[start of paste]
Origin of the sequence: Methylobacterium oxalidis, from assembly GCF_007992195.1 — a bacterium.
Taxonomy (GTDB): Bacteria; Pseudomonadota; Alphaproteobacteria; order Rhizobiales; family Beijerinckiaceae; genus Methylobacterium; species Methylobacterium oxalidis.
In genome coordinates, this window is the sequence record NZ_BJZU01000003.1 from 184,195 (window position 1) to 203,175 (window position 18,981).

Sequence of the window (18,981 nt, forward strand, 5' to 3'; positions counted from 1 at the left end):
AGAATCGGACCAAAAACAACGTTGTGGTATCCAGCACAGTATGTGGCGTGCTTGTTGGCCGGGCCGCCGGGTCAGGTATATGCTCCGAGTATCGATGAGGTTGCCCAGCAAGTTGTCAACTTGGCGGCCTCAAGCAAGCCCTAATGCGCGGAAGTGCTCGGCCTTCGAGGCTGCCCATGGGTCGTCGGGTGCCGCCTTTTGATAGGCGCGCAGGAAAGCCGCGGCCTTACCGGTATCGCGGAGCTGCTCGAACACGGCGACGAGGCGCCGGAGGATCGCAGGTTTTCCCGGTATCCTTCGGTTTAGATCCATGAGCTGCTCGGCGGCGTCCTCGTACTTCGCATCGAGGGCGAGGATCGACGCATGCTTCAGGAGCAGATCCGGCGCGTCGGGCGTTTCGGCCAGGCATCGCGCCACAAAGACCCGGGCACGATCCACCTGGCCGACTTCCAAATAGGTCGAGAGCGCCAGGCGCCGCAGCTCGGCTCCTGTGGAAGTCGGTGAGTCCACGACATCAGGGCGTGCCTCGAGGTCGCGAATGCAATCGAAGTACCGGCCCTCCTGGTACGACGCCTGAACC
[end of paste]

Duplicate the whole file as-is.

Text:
Origin of the sequence: Methylobacterium oxalidis, from assembly GCF_007992195.1 — a bacterium.
Taxonomy (GTDB): Bacteria; Pseudomonadota; Alphaproteobacteria; order Rhizobiales; family Beijerinckiaceae; genus Methylobacterium; species Methylobacterium oxalidis.
In genome coordinates, this window is the sequence record NZ_BJZU01000003.1 from 184,195 (window position 1) to 203,175 (window position 18,981).

Sequence of the window (18,981 nt, forward strand, 5' to 3'; positions counted from 1 at the left end):
AGAATCGGACCAAAAACAACGTTGTGGTATCCAGCACAGTATGTGGCGTGCTTGTTGGCCGGGCCGCCGGGTCAGGTATATGCTCCGAGTATCGATGAGGTTGCCCAGCAAGTTGTCAACTTGGCGGCCTCAAGCAAGCCCTAATGCGCGGAAGTGCTCGGCCTTCGAGGCTGCCCATGGGTCGTCGGGTGCCGCCTTTTGATAGGCGCGCAGGAAAGCCGCGGCCTTACCGGTATCGCGGAGCTGCTCGAACACGGCGACGAGGCGCCGGAGGATCGCAGGTTTTCCCGGTATCCTTCGGTTTAGATCCATGAGCTGCTCGGCGGCGTCCTCGTACTTCGCATCGAGGGCGAGGATCGACGCATGCTTCAGGAGCAGATCCGGCGCGTCGGGCGTTTCGGCCAGGCATCGCGCCACAAAGACCCGGGCACGATCCACCTGGCCGACTTCCAAATAGGTCGAGAGCGCCAGGCGCCGCAGCTCGGCTCCTGTGGAAGTCGGTGAGTCCACGACATCAGGGCGTGCCTCGAGGTCGCGAATGCAATCGAAGTACCGGCCCTCCTGGTACGACGCCTGAACC